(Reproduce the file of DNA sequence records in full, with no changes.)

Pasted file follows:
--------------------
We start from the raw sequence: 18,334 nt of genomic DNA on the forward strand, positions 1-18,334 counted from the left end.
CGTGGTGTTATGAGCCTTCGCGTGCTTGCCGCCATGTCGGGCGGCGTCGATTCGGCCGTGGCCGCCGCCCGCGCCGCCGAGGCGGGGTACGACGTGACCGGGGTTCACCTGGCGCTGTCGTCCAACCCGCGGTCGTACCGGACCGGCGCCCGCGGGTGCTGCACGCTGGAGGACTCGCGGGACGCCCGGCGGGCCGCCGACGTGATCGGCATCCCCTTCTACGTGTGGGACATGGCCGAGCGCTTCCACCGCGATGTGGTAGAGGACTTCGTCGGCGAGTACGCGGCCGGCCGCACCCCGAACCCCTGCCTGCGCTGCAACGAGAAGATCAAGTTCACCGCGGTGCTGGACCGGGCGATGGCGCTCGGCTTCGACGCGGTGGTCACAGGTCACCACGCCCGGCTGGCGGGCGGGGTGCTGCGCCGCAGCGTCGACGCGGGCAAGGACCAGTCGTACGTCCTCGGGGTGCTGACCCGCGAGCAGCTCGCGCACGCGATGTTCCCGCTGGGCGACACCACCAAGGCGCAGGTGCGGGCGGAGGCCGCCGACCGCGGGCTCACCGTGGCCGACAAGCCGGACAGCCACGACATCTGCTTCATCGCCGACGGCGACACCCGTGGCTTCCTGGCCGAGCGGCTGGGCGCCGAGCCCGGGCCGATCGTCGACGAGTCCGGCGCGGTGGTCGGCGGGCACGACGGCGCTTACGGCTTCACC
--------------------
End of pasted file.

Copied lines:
We start from the raw sequence: 18,334 nt of genomic DNA on the forward strand, positions 1-18,334 counted from the left end.
CGTGGTGTTATGAGCCTTCGCGTGCTTGCCGCCATGTCGGGCGGCGTCGATTCGGCCGTGGCCGCCGCCCGCGCCGCCGAGGCGGGGTACGACGTGACCGGGGTTCACCTGGCGCTGTCGTCCAACCCGCGGTCGTACCGGACCGGCGCCCGCGGGTGCTGCACGCTGGAGGACTCGCGGGACGCCCGGCGGGCCGCCGACGTGATCGGCATCCCCTTCTACGTGTGGGACATGGCCGAGCGCTTCCACCGCGATGTGGTAGAGGACTTCGTCGGCGAGTACGCGGCCGGCCGCACCCCGAACCCCTGCCTGCGCTGCAACGAGAAGATCAAGTTCACCGCGGTGCTGGACCGGGCGATGGCGCTCGGCTTCGACGCGGTGGTCACAGGTCACCACGCCCGGCTGGCGGGCGGGGTGCTGCGCCGCAGCGTCGACGCGGGCAAGGACCAGTCGTACGTCCTCGGGGTGCTGACCCGCGAGCAGCTCGCGCACGCGATGTTCCCGCTGGGCGACACCACCAAGGCGCAGGTGCGGGCGGAGGCCGCCGACCGCGGGCTCACCGTGGCCGACAAGCCGGACAGCCACGACATCTGCTTCATCGCCGACGGCGACACCCGTGGCTTCCTGGCCGAGCGGCTGGGCGCCGAGCCCGGGCCGATCGTCGACGAGTCCGGCGCGGTGGTCGGCGGGCACGACGGCGCTTACGGCTTCACC